Exactly. Where is the bridge between Deaf and hearing community? Too many walls! Why cannot hearing community get along with Deaf community when it should not build too many walls and ignore bridges that should have been prevented? For one, I have always believed in the bias against the Deaf. The Deaf bias has managed to weave itself a very haunting reputation that is extremely difficult to catch and comprehend. When it comes to American Sign Language (ASL), the bias would be laid on the table and then allow itself to be examined, thus becoming easily erased and eradicated.

In my most recent lecture, “Fighting the Fire of Hate: Deaf America in Crisis” last October 2018 held at Busboys and Poets in Washington, DC, it has transformed into a model of its own kind, rich with anecdotes and facts from all the Deaf, from all walks of life, and the laws that lacks the protection of Deaf people, has been missing the facts, and it has missing the most from two parts: ASL and counterpart English.

When we are glued to watch through television, it is so powerful that the trick of political language that matters you the most, challenging in the most of truth of all truth that the biases are often invisible against the Deaf. Where is the betterment of all the Deaf?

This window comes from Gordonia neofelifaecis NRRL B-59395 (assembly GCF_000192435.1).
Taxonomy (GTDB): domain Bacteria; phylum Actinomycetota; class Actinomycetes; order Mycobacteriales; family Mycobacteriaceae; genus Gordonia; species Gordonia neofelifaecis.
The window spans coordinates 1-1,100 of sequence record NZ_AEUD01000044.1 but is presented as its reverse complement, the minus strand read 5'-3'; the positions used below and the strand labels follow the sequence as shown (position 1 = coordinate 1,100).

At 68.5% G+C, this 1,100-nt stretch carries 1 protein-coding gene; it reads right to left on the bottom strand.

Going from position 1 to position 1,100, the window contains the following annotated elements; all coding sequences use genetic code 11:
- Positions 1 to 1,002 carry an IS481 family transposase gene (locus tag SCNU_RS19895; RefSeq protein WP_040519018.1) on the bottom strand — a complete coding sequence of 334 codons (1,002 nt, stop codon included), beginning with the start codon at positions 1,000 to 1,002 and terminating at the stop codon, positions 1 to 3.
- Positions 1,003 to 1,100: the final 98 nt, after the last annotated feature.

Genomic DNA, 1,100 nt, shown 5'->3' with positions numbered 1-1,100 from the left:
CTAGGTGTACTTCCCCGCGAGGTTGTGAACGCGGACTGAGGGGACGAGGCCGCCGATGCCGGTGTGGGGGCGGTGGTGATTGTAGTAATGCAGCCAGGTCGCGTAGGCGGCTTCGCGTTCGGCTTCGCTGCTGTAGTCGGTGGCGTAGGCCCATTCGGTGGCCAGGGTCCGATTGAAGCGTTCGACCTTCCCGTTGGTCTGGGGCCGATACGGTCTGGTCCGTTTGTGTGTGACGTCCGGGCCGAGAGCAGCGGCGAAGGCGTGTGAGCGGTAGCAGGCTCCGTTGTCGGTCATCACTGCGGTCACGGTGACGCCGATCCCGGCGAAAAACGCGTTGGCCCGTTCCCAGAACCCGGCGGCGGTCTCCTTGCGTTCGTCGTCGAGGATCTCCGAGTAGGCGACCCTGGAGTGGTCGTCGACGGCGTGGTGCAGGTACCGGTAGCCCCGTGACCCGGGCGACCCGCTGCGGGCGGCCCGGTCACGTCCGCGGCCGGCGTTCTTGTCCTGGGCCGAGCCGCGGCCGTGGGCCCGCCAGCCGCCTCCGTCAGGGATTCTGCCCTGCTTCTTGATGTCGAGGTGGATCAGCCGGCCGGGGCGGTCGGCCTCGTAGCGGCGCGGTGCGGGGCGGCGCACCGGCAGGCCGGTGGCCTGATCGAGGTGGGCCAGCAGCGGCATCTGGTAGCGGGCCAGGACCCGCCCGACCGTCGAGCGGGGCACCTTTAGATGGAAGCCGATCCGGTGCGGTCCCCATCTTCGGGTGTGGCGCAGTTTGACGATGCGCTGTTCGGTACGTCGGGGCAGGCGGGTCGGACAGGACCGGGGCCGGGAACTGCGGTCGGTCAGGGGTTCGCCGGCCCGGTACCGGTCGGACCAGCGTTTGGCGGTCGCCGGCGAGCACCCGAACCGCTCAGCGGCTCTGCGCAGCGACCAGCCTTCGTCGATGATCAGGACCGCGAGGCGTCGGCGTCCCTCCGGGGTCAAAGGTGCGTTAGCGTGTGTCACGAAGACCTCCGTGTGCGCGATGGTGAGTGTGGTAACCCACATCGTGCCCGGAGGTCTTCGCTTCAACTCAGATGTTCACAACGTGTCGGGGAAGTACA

When Deaf people are heard around the world and the country, it goes by the ballots in the years and years ahead—and it needs your help. Is there a fundamental right for Deaf person to stand and hold democracy in America? Think about this one, after America, there is no place to go in this vast universe. Although Deaf community like myself, had experienced implicit prejudices and discrimination. America is still a great place to be and live.

The last 48 hours had been making Deaf community difficult to breathe and live with the consequence that had been marginalized, and neglected, the Super Bowl 2019 game: “Deaf, Dumb, and Blind” even if it was a lyric that hurts them the most—and less than five seconds of live coverage of Deaf person signing in ASL on national television, and the history of the State of the Union that always lack the discourses of Deaf Studies in people, literature, and history. All in thrice! We should remember that “Deaf” will be always unparalleled force in our politics. Action does show much the difference. Can we find the next generation of DEAF-CENTERED leaders in our movement?

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-JT

Copyright © 2019 Jason Tozier

This text may be freely copied in its entirely only, including this copyright message.